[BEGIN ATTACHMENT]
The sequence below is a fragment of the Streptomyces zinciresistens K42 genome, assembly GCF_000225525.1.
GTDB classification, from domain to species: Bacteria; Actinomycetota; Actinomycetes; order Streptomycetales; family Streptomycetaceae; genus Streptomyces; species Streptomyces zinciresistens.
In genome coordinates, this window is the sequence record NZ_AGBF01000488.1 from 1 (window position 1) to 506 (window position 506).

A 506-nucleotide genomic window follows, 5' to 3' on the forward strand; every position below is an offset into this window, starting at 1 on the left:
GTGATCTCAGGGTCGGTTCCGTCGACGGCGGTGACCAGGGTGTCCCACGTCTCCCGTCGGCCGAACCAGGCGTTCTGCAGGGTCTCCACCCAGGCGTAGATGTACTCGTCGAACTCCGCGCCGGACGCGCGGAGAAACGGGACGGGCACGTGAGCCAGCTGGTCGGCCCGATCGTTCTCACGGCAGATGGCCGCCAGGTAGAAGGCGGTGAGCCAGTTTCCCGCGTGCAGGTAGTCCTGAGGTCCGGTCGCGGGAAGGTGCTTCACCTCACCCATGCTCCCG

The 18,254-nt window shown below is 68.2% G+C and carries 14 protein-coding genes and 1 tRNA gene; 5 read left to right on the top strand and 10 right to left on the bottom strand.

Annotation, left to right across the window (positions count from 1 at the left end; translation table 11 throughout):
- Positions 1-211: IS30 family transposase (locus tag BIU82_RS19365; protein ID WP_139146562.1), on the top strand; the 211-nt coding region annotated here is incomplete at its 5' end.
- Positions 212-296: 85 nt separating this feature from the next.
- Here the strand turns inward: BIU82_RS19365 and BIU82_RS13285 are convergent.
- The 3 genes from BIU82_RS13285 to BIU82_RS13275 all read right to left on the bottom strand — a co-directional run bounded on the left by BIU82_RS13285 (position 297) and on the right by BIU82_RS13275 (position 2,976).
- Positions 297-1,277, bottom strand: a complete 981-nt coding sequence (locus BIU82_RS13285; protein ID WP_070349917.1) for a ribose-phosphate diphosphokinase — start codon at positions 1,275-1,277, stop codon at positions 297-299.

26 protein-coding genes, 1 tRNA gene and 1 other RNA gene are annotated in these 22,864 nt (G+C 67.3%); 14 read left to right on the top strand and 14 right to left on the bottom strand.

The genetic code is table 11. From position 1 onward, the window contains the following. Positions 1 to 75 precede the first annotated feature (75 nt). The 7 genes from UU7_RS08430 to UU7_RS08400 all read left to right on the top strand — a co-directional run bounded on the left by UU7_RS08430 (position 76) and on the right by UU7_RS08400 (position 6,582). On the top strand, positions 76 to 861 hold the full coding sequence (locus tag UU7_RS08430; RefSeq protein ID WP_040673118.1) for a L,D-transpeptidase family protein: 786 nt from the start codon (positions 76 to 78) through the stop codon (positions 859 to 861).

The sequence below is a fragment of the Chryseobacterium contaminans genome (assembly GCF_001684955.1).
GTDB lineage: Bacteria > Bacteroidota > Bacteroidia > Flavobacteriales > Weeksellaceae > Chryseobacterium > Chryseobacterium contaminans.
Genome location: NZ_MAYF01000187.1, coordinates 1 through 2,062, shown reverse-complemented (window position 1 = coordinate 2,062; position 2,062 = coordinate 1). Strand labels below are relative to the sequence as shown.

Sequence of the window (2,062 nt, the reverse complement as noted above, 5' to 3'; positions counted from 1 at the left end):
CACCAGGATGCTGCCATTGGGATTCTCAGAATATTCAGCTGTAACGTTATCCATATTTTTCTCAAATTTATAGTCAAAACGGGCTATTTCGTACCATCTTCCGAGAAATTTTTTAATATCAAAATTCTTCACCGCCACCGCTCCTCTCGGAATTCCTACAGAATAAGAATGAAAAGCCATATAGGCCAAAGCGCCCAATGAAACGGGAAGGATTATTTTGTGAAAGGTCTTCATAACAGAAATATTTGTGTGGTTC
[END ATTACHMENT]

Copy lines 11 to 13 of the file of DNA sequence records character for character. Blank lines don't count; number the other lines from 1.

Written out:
- The 3 genes from BIU82_RS13285 to BIU82_RS13275 all read right to left on the bottom strand — a co-directional run bounded on the left by BIU82_RS13285 (position 297) and on the right by BIU82_RS13275 (position 2,976).
- Positions 297-1,277, bottom strand: a complete 981-nt coding sequence (locus BIU82_RS13285; protein ID WP_070349917.1) for a ribose-phosphate diphosphokinase — start codon at positions 1,275-1,277, stop codon at positions 297-299.

26 protein-coding genes, 1 tRNA gene and 1 other RNA gene are annotated in these 22,864 nt (G+C 67.3%); 14 read left to right on the top strand and 14 right to left on the bottom strand.